Why Does Montresor Want Revenge

Why does Montresor seek revenge in "The Cask of Amontillado"?

Montresor seeks revenge on Fortunato in "The Cask of Amontillado" for reasons that are not explicit in the text. However, readers often infer that Fortunato may have insulted Montresor or otherwise wronged him in a commercial or social context.

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In Poe's celebrated short story "The Cask of Amontillado," Montresor does not specifically state his reason for seeking revenge on Fortunato. In the opening line of the story, Montresor comments that he has endured a "thousand injuries" from Fortunato but when his enemy "ventured upon insult," he decided to exact revenge. These "thousand injuries" are ambiguous, suggesting that the narrator may be unreliable. As the story progresses, it becomes apparent that both Montresor and Fortunato are prideful men who hail from established families. Fortunato is described as a respectful, feared man who prides himself on his connoisseurship of rare wines and does not hesitate to insult others.

When Montresor interacts with Fortunato during the carnival, he elaborates on his recent purchase of Amontillado. He mentions that he plans on seeking Luchesi's expertise to authenticate the wine. Fortunato responds by saying,

"Luchesi cannot tell Amontillado from Sherry" (Poe, 4).

Fortunato's brash personality and insulting comment may have sparked Montresor's initial motivation to seek revenge—perhaps Fortunato insulted Montresor in a similar way. There is also evidence to suggest that Fortunato is motivated to authenticate the rare wine in order to purchase a large amount to resell. A pipe is a large quantity of wine, and the Amontillado comes from Spain, which means that Fortunato would be able to make money off the rare wine. By reselling the Amontillado, Fortunato would be undermining Montresor's business plans and taking advantage of the unique opportunity. If this is the case, the audience might infer that the "thousand injuries" refer to the numerous times Fortunato undermined Montresor's business deals. There is also the possibility that the "thousand injuries" are completely imaginary, mere constructs of Montresor's delusional mind, which would make sense given Montresor's unreliability as a narrator. Overall, the "thousand injuries" and insults remain ambiguous, which contributes to the story's appeal.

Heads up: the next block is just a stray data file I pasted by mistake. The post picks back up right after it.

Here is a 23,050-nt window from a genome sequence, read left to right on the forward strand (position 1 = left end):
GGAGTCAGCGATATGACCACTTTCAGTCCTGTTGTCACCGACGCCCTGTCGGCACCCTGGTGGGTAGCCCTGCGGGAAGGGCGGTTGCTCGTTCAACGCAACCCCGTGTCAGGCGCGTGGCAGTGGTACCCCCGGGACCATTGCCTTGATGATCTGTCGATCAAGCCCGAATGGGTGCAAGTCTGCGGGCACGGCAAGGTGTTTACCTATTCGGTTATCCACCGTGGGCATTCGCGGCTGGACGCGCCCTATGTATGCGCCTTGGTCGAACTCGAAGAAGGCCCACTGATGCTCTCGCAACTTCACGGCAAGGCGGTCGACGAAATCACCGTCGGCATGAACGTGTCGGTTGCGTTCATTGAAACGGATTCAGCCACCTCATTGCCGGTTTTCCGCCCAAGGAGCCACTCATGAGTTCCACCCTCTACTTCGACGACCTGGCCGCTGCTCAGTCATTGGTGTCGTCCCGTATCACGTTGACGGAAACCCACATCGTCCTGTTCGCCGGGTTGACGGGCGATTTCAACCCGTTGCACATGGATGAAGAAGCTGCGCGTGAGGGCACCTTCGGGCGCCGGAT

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Montresor tells his audience that he wants to exact revenge on Fortunato as a result of some unspecified "insult" to his person and "the thousand injuries" Fortunato has inflicted upon him.  However, the story makes it seem as though it is both men's pride, in part, that prompts Montresor to murder.  Montresor tells us that Fortunato "prided himself on his connoisseurship in wine," and he plays on Fortunato's extreme pride, subtly offering him the chance to flaunt his own expertise and laugh at Montresor's lesser skills, an opportunity he knows Fortunato cannot pass up.  Fortunato even proudly insults Luchesi, the other town wine expert, insisting that he will accompany Montresor to his vaults.  Montresor warns Fortunato that the vaults are terribly damp and not likely to be good for his lungs, but Fortunato's pride is so great that he will not hear of staying above ground.  After one massive coughing fit, Montresor says,

Come. . . we will go back; your health is precious. You are rich, respected, admired, beloved; you are happy, as once I was. You are a man to be missed. For me it is no matter. We will go back; you will be ill, and I cannot be responsible. (my emphasis)

Montresor butters up Fortunato further, knowing that compliments which flatter his pride will hit their mark.  However, he also says that Fortunato is happy, as Montresor once was, and this makes it sound as though Montresor's family is no longer as prominent. In other words, he is no longer as important socially, as Fortunato.  He says that Fortunato would be missed, but he (Montresor) would not be missed.